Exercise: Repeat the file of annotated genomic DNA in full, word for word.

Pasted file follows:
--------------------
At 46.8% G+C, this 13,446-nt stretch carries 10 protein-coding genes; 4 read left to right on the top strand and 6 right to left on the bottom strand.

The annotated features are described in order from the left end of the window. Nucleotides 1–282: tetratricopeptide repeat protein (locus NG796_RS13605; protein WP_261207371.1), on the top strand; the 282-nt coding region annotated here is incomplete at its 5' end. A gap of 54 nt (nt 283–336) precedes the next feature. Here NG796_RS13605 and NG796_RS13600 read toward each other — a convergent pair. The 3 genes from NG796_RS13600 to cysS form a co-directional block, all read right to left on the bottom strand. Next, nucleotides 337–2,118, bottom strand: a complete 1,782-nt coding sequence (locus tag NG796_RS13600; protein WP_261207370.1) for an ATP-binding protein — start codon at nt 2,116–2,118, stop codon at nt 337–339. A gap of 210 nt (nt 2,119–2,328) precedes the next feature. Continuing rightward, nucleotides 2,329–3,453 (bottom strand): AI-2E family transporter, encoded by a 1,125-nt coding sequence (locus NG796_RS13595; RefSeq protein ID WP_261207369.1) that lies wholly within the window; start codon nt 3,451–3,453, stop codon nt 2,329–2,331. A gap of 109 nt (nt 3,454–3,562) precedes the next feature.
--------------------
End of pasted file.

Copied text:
At 46.8% G+C, this 13,446-nt stretch carries 10 protein-coding genes; 4 read left to right on the top strand and 6 right to left on the bottom strand.

The annotated features are described in order from the left end of the window. Nucleotides 1–282: tetratricopeptide repeat protein (locus NG796_RS13605; protein WP_261207371.1), on the top strand; the 282-nt coding region annotated here is incomplete at its 5' end. A gap of 54 nt (nt 283–336) precedes the next feature. Here NG796_RS13605 and NG796_RS13600 read toward each other — a convergent pair. The 3 genes from NG796_RS13600 to cysS form a co-directional block, all read right to left on the bottom strand. Next, nucleotides 337–2,118, bottom strand: a complete 1,782-nt coding sequence (locus tag NG796_RS13600; protein WP_261207370.1) for an ATP-binding protein — start codon at nt 2,116–2,118, stop codon at nt 337–339. A gap of 210 nt (nt 2,119–2,328) precedes the next feature. Continuing rightward, nucleotides 2,329–3,453 (bottom strand): AI-2E family transporter, encoded by a 1,125-nt coding sequence (locus NG796_RS13595; RefSeq protein ID WP_261207369.1) that lies wholly within the window; start codon nt 3,451–3,453, stop codon nt 2,329–2,331. A gap of 109 nt (nt 3,454–3,562) precedes the next feature.